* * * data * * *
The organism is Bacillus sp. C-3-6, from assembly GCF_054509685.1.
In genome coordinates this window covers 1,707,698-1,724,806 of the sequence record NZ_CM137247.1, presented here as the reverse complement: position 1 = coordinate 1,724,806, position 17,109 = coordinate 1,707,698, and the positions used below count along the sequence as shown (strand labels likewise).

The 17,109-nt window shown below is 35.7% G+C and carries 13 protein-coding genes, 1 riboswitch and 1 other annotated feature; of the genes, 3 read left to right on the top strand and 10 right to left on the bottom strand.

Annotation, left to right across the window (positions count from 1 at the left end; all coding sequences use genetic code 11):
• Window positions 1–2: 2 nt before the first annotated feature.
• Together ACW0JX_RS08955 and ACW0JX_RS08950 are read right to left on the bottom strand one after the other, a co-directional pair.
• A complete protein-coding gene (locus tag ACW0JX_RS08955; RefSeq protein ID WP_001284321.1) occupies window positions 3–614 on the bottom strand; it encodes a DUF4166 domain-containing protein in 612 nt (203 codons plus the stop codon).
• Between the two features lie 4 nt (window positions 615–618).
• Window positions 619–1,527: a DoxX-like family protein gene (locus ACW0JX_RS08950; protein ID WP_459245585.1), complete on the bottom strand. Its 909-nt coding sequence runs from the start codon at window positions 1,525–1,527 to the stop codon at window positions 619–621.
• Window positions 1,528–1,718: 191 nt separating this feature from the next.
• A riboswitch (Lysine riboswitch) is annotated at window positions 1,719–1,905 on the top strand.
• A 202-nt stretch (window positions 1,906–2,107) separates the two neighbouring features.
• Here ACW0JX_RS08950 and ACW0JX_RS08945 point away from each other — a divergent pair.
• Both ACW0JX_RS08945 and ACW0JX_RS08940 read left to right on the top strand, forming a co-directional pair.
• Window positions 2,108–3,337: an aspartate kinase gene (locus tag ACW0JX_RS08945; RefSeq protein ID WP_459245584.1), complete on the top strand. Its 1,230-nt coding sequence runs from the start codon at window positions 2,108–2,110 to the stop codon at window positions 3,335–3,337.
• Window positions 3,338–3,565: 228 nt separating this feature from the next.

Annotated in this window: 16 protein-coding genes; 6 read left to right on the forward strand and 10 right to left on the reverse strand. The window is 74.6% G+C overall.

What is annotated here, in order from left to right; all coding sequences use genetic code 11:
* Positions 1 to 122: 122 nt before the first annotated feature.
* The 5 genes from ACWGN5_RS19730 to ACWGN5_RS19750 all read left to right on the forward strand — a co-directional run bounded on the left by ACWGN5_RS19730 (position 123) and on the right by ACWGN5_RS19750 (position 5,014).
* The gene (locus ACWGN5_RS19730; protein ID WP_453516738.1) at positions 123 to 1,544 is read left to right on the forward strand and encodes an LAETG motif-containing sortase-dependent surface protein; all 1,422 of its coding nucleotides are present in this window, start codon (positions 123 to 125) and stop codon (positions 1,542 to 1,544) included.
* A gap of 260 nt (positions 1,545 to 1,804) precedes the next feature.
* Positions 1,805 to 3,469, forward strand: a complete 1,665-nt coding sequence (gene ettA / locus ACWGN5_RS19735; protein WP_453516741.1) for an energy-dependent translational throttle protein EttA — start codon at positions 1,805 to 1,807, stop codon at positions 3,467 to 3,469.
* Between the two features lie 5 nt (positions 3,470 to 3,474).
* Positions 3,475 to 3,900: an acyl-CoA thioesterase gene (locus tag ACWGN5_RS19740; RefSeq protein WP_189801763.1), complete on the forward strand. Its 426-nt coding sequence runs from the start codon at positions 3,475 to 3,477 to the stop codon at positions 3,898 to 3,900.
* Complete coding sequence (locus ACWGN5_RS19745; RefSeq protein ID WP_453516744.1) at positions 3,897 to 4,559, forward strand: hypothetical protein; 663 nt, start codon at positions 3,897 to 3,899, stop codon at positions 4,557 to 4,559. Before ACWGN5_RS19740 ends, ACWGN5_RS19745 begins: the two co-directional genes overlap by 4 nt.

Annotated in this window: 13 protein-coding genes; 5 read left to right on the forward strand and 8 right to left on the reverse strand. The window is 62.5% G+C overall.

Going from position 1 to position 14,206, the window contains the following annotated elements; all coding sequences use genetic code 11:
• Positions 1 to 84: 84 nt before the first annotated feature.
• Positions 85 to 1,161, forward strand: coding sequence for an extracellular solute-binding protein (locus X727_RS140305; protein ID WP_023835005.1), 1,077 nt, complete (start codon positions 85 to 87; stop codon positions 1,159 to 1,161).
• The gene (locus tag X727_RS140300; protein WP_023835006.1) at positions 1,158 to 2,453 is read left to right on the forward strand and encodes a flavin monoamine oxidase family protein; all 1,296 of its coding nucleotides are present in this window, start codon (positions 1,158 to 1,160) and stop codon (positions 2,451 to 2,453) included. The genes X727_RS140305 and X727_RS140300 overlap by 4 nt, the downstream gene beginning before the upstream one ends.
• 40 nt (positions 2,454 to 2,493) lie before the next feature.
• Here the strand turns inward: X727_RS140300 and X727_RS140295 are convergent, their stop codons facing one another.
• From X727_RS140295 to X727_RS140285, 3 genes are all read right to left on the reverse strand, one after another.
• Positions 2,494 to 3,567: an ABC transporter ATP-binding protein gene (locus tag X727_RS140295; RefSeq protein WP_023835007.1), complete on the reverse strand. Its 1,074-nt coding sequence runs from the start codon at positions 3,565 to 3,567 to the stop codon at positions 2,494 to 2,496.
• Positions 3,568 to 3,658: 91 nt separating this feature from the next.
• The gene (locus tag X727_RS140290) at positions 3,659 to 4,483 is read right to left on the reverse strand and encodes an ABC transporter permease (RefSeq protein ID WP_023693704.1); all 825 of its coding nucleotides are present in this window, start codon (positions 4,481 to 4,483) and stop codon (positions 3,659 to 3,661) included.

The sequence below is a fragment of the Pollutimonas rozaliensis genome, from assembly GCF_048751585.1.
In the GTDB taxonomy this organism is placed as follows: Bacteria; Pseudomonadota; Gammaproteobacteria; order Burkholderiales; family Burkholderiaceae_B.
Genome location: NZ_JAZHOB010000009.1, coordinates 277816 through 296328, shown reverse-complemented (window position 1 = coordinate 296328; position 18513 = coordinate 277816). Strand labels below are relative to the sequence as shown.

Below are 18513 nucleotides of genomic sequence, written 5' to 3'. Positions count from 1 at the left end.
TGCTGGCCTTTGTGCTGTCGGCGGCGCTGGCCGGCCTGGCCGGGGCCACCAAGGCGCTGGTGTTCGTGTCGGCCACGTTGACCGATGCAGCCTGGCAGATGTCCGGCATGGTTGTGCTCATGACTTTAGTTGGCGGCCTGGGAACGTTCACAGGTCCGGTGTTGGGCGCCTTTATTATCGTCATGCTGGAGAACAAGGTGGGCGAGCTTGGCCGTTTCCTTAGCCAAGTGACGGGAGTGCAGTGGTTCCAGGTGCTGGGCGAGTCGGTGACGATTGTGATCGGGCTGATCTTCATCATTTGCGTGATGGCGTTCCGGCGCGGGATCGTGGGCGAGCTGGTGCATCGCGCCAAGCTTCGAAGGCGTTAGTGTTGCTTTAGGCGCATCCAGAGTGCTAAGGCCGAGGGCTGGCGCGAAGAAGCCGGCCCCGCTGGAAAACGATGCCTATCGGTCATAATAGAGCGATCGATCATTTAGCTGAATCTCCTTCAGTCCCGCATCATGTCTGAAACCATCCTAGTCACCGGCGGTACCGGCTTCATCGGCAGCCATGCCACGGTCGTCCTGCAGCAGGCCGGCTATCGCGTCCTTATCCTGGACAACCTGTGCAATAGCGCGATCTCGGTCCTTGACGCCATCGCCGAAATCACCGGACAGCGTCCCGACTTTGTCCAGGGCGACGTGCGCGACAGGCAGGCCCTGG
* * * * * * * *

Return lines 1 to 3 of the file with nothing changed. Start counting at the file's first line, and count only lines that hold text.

The organism is Bacillus sp. C-3-6, from assembly GCF_054509685.1.
In genome coordinates this window covers 1,707,698-1,724,806 of the sequence record NZ_CM137247.1, presented here as the reverse complement: position 1 = coordinate 1,724,806, position 17,109 = coordinate 1,707,698, and the positions used below count along the sequence as shown (strand labels likewise).

The 17,109-nt window shown below is 35.7% G+C and carries 13 protein-coding genes, 1 riboswitch and 1 other annotated feature; of the genes, 3 read left to right on the top strand and 10 right to left on the bottom strand.